Diagnostic and Statistical Manual, 5th revision - DSM5
Inventory for Neurocognitive Impairment and Global Assessment of Severity

       DATE:           TIME (24hr): 

I) Learning and memory

      A) Recent memory
[]   0 = Memory for daily events unquestioned.
[]   1 = Occasional failures to recall recent events, placement of keys, no effect on daily function.
[]   2 = Increase of failures to recall recent events, loses keys, defect interferes with daily activities.
[]   3 = New material lost after distraction.
[]   4 = No capacity to retain new information.
[]   5 = No capacity to obtain information.

      B) Remote memory
[]   0 = Clarity with considerable details in recollection of events from childhood, early adulthood.
[]   1 = Memory for significant events of the past, but some uncertainty and lack of details.
[]   2 = Clear deficits in memory of personal history, some difficulty recalling names of familiar friends, relatives. Recalls place of birth, names of schools, occupation, major past events.
[]   3 = Unable to recall any significant historical events or places of schooling. May occasionally forget name of spouse or most frequent caregiver.
[]   4 = Difficulties with awareness of environment, sometimes able to distinguish familiar persons from unfamiliar persons, knows own name.
[]   5 = No comprehension of the nature of surroundings.

      C) Orientation
[]   0 = Fully oriented.
[]   1 = Some difficulty with time relationships, date not known, difficulty with year. May have problems with getting lost.
[]   2 = Usually disoriented in time, often disoriented to place.
[]   3 = Orientation to person only.
[]   4 = Body disorientation.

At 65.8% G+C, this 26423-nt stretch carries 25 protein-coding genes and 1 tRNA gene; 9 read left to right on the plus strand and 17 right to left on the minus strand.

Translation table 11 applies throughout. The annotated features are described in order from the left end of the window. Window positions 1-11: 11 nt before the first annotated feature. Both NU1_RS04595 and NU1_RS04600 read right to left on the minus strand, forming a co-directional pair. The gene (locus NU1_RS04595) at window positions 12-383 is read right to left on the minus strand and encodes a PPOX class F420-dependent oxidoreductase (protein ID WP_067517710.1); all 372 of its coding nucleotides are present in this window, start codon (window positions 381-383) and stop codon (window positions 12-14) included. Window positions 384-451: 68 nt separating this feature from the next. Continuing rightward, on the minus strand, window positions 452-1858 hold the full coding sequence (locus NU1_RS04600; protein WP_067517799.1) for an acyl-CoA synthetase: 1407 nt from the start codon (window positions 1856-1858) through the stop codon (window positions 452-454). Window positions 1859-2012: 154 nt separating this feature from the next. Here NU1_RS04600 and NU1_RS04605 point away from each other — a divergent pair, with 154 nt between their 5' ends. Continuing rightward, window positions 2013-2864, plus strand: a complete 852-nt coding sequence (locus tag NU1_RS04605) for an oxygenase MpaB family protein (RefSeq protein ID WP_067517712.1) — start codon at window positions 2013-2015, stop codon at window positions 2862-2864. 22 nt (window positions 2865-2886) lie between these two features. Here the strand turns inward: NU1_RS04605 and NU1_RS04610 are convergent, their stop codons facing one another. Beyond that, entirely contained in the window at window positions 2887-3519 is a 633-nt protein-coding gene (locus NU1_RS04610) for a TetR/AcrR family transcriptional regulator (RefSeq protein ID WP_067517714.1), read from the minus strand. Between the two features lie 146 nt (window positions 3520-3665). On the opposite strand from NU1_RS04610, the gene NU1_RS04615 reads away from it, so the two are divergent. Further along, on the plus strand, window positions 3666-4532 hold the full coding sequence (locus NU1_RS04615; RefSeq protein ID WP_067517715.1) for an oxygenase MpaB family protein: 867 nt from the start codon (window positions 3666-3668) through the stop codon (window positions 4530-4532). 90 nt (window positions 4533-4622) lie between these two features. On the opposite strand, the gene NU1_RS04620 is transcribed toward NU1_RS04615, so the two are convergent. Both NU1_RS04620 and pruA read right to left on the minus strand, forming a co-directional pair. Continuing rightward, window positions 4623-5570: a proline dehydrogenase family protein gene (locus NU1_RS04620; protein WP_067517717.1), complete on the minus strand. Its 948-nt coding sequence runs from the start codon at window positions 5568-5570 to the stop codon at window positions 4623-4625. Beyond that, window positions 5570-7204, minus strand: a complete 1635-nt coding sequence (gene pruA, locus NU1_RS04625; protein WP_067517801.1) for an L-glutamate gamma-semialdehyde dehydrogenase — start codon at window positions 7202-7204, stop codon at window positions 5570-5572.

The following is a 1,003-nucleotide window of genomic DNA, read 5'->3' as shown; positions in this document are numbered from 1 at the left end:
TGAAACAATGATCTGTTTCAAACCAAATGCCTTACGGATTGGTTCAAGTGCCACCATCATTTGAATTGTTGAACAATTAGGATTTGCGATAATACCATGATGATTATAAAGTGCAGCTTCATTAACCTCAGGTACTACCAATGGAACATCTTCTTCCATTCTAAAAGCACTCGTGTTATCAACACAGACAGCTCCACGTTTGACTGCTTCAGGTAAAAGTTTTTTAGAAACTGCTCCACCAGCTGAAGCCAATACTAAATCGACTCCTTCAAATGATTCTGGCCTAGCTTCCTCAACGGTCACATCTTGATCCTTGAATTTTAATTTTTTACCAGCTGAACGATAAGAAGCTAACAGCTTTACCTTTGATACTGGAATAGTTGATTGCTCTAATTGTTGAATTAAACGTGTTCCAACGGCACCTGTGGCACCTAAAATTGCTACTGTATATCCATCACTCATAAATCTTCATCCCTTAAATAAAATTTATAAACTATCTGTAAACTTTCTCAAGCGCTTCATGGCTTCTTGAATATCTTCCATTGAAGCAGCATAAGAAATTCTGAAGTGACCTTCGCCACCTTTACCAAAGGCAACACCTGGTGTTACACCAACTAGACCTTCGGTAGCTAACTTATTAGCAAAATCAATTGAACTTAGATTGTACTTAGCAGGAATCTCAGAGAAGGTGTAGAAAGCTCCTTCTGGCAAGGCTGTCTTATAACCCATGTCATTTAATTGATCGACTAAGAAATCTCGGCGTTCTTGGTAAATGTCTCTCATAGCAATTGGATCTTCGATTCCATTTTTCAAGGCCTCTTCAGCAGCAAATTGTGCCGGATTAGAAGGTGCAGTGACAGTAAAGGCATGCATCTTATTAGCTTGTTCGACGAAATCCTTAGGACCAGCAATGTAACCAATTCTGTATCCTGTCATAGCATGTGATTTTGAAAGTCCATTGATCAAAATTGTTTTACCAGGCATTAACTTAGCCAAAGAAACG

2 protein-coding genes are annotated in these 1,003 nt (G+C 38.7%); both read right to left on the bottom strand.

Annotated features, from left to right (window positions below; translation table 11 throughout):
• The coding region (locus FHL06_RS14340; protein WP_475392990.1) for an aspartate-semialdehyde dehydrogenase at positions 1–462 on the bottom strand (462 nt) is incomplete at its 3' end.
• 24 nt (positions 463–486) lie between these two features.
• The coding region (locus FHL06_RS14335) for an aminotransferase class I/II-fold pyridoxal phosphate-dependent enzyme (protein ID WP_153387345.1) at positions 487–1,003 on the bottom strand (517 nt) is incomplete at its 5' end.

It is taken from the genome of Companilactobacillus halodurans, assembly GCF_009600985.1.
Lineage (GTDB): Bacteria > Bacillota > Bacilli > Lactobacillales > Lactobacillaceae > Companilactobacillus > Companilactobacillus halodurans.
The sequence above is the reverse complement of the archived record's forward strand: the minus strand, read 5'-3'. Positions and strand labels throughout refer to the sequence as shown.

[]   5 = Totally lost, oblivious to posture.

II) Complex Attention
[]   0 = Can sustain attention for normal amount of time. Can divide attention without distraction.
[]   1 = Has mild lapses of attention, misses some details, not impairing daily function.
[]   2 = Has frequent distraction of attention, difficulty staying of subject, focusing on a task.
[]   3 = Attention impaired in daily activities; processing speed clearly slowed.
[]   4 = Poor attention to any specific activity without constant external input. Can be engaged only sporadically and briefly.
[]   5 = Unable to attend to any task or issue. No attention to surroundings or environmental events.

III) Executive Function, planning, decision-making, inhibition
      A) Judgement, problem solving, abstract thinking
[]   0 = Solves everyday problems well: judgment good in relation to past performance.
[]   1 = Mild difficulty in handling complex problems, similarities, differences, social judgment usually maintained.
[]   2 = Moderately impaired in handling problems; social judgment usually impaired.
[]   3 = Unable to make judgments, decisions, or solve problems.
[]   4 = Unable to carry a thought long enough to determine a purposeful course of action.
[]   5 = No response to any confronted problem.

IV) Language function, aphasia (dominant hemisphere)
[]   0 = Conversational, no searching for words.
[]   1 = Reticent conversation, searches for synonyms, word/name finding difficulties evident.
[]   2 = Vocabulary limitations noted in conversation, difficulty in naming objects.
[]   3 = Conversation limited to use of simple words and sentences. Can name simple objects but not uncommon objects.
[]   4 = Speech limited to single simple words, difficulty repeating single words, uncomprehending.
[]   5 = All verbal abilities lost, mute, unresponsive.

V) Perceptual-motor function

      A) Visuospatial organization, agnosia (non-dominant hemisphere)
[]   0 = No difficulty with three-dimensional perspectives; identifies the purpose of complex objects and can use them.
[]   1 = Mild difficulty copying complex three-dimensional perspectives, has difficulty recalling the purpose of unusual objects.
[]   2 = Considerable difficulty in reproducing simple drawings, can use simple objects only.